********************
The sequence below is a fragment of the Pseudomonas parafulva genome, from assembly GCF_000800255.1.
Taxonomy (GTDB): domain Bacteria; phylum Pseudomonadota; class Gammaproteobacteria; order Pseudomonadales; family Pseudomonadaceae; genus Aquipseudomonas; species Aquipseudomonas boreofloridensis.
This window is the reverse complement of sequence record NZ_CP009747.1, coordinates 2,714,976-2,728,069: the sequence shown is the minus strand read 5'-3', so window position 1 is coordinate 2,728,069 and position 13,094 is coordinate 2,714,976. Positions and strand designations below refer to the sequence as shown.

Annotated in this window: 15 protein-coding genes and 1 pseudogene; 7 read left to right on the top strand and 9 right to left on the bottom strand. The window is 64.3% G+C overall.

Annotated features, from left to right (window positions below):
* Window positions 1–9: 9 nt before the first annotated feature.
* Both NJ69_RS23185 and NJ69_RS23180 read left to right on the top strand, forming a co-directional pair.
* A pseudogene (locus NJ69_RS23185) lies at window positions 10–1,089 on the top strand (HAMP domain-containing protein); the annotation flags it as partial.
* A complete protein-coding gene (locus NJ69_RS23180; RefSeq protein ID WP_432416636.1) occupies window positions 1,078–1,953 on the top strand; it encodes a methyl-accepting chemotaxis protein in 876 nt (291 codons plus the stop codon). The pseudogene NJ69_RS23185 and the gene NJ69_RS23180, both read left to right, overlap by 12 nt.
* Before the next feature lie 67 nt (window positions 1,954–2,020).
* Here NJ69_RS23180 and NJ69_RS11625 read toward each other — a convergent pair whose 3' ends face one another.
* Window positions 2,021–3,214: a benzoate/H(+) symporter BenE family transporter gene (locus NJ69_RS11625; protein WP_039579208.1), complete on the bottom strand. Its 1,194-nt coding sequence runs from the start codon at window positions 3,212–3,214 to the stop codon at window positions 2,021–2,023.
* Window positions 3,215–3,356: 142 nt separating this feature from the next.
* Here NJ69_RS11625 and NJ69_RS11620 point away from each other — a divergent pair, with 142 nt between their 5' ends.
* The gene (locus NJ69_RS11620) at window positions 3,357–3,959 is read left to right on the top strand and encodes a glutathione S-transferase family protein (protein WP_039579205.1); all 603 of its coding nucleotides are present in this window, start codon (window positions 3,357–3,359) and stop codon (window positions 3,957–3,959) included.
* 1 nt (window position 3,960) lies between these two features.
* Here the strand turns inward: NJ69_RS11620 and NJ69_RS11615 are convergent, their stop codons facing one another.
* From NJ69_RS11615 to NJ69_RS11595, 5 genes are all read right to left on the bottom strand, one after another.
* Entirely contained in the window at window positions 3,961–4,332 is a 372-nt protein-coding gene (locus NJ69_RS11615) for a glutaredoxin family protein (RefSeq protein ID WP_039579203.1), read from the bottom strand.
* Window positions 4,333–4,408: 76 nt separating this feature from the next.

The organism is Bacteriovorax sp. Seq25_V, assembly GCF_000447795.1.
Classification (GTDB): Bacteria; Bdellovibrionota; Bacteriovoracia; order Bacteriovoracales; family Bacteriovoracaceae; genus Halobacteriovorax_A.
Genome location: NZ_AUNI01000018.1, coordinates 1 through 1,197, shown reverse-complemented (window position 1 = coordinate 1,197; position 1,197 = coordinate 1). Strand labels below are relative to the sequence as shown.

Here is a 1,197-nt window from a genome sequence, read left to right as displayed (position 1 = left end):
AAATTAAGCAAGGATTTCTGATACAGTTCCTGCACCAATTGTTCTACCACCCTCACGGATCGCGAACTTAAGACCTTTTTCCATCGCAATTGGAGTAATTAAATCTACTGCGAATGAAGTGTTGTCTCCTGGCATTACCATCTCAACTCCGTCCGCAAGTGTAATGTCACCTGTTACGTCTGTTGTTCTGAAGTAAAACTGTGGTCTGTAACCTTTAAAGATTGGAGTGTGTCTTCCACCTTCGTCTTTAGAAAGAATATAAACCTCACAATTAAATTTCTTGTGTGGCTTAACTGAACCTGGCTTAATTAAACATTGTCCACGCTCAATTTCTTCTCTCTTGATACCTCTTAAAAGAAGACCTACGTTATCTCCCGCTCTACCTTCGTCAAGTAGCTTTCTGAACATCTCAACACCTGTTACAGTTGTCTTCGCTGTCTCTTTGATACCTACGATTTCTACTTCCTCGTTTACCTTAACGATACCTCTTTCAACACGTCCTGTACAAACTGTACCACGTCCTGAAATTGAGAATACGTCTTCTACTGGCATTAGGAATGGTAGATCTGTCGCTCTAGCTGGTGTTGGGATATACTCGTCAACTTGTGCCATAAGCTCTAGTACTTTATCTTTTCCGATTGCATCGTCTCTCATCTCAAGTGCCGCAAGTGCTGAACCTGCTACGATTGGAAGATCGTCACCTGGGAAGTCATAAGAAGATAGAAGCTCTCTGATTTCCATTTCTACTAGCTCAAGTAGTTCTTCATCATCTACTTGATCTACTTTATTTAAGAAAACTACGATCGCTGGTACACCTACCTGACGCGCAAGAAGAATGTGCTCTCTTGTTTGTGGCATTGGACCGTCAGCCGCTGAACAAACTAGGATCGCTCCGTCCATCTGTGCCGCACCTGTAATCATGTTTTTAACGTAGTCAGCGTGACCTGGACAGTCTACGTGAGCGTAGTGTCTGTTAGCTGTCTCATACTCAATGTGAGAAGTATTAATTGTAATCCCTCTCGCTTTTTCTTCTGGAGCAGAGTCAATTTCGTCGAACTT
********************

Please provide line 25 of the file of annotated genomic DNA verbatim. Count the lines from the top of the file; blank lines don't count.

AAATTAAGCAAGGATTTCTGATACAGTTCCTGCACCAATTGTTCTACCACCCTCACGGATCGCGAACTTAAGACCTTTTTCCATCGCAATTGGAGTAATTAAATCTACTGCGAATGAAGTGTTGTCTCCTGGCATTACCATCTCAACTCCGTCCGCAAGTGTAATGTCACCTGTTACGTCTGTTGTTCTGAAGTAAAACTGTGGTCTGTAACCTTTAAAGATTGGAGTGTGTCTTCCACCTTCGTCTTTAGAAAGAATATAAACCTCACAATTAAATTTCTTGTGTGGCTTAACTGAACCTGGCTTAATTAAACATTGTCCACGCTCAATTTCTTCTCTCTTGATACCTCTTAAAAGAAGACCTACGTTATCTCCCGCTCTACCTTCGTCAAGTAGCTTTCTGAACATCTCAACACCTGTTACAGTTGTCTTCGCTGTCTCTTTGATACCTACGATTTCTACTTCCTCGTTTACCTTAACGATACCTCTTTCAACACGTCCTGTACAAACTGTACCACGTCCTGAAATTGAGAATACGTCTTCTACTGGCATTAGGAATGGTAGATCTGTCGCTCTAGCTGGTGTTGGGATATACTCGTCAACTTGTGCCATAAGCTCTAGTACTTTATCTTTTCCGATTGCATCGTCTCTCATCTCAAGTGCCGCAAGTGCTGAACCTGCTACGATTGGAAGATCGTCACCTGGGAAGTCATAAGAAGATAGAAGCTCTCTGATTTCCATTTCTACTAGCTCAAGTAGTTCTTCATCATCTACTTGATCTACTTTATTTAAGAAAACTACGATCGCTGGTACACCTACCTGACGCGCAAGAAGAATGTGCTCTCTTGTTTGTGGCATTGGACCGTCAGCCGCTGAACAAACTAGGATCGCTCCGTCCATCTGTGCCGCACCTGTAATCATGTTTTTAACGTAGTCAGCGTGACCTGGACAGTCTACGTGAGCGTAGTGTCTGTTAGCTGTCTCATACTCAATGTGAGAAGTATTAATTGTAATCCCTCTCGCTTTTTCTTCTGGAGCAGAGTCAATTTCGTCGAACTT